Procedures and Services

Listed below are the available services of Houston Arrhythmia Associates with a brief description.

EKG
An electrical recording of the heart activity used to study the electrical function of the heart.

Echocardiogram
An echocardiogram (also called an echo) is a type of ultrasound test that uses high-pitched sound waves that are sent through a device called a transducer. The device picks up echoes of the sound waves as they bounce off the different parts of your heart. These echoes are turned into moving pictures of your heart that can be seen on a video screen.

Biventricular Pacing Optimization
Biventricular pacing is important therapy for congestive heart failure, reversing left ventricular dysfunction in dilated cardiomyopathy. Although left ventricular lead location and right ventricular–left ventricular delay are believed to be critical in biventricular pacing, there is no established technique for optimizing pacing site and timing.
          
Radiofrequency Catheter Ablation
Catheter ablation is a technique in which a thin tube, or catheter, is inserted through the blood vessels to the heart to treat arrhythmias.

Radiofrequency catheter ablation treats abnormal areas in the heart.  It can reliably and accurately  destroy a small, targeted area of tissue without affecting healthy structures beyond the treatment site.
External Event Recorder
Event recorders are use to obtain more information about the irregular HR or symptoms that a patient feels. It can be kept for 30 days or longer. When you feel a symptom, you simply press the button and your heart's rhythm will be recorded and stored. Periodically, you will transmit these recordings to us over the telephone. The technician will review your rhythm and submit it to our cardiologists for evaluation.



Tilt Table Testing
In a tilt table study, the patient is placed on a table, which is then mechanically tilted to an upright position. While monitoring the pulse, blood pressure, electrocardio

gram, and sometimes blood oxygen saturation, the patient is left in a “motionless standing position” for 20 to 30 minutes. At times, the medications are 

administered to thoroughly evaluate patients for causes of syncope (fainting). If syncope occurs the relationship of blood pressure results and heart rate to the fainting event will help physicians guide therapy.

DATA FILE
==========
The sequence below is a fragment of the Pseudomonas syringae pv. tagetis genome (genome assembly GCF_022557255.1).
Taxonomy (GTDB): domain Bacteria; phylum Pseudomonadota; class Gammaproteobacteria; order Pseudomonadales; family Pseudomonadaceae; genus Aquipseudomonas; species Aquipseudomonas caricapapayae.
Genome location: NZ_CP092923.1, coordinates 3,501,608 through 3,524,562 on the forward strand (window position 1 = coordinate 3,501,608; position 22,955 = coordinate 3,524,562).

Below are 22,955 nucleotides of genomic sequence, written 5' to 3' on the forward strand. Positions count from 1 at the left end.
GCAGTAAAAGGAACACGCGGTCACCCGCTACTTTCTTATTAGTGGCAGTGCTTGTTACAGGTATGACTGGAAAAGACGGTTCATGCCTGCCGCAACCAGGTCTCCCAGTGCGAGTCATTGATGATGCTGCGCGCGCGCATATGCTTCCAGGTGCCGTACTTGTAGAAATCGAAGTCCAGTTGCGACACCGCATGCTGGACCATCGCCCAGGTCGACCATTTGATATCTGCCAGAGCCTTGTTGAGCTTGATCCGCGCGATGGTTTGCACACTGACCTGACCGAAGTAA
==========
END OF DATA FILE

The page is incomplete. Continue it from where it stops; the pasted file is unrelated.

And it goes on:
Remote ICD/PPM Monitoring

Implantable defibrillators /Permanent Pacemakers are implanted in patients with cardiovascular disease for an ever-increasing array of indications. Today's technology allows physcians to monitor patients closely and more thoroughly using remote access devices which can transmit information from the implanted device via a telephone line (or satellite) and the Internet to your physician's office.
Internal Looping Recorder Implantation
An event recorder device is inserted just under the patient’s skin in the chest area during an outpatient surgical procedure. When symptoms are felt, the patient places a hand-held activator over the recorder to activate the storage of cardiac
rhythms. This device can be used for more than 1 year.

Remote ICD/PPM Implantation
Implantable Cardiodefibrillator /Permanent Pacemakers are implanted in patients with cardiovascular disease for an ever-increasing array of indications. Intensivists provide care frequently for patients who have these devices, and thus, they must be familiar with common problems and nuances that may contribute to critical illness. Close collaboration of the critical care physician and cardiologist/electrophysiologist assures that pacemakers and defibrillators are tuned to optimize the hemodynamic milieu of critically ill patients. Many recent advances in the sophistication of implanted devices are reviewed herein.

Internal  Defibrillator Implantation
An internal defibrillator (sometimes also called an implantable defibrillator or ICD) is a small cardiac pacemaker-like device, which is implanted under the skin in the ches’t area. It monitors the heart rate and rhythm via leads inserted into blood vessels, which connect the ICD to the heart. Like a pacemaker, it can prebent slow heart rates but unlike a pacemaker, it can recognize abnormally fast (life-threatening) heart rhythms and send an electrical signal to correct this racing. studies have shown a significant reduction in sudden cardiac death (cardiac arrest) in high-risk patients (such as patients with coronary artery disease and those with cardiomyopathy, or heart muscle weakness) after ICD implantation. Certain ICDs can even improve congestive heart failure symptoms (i.e. Bi- Ventricular pacing ICD).

Pacemaker Implantation
A pacemaker is a small device implanted under the skin of the chest, which is connected to the heart with wires (leads). This device monitors the heart rate and if the need arises (i.e. the heart rate is too slow) it will send elecrical signals to accelerate the heart rate.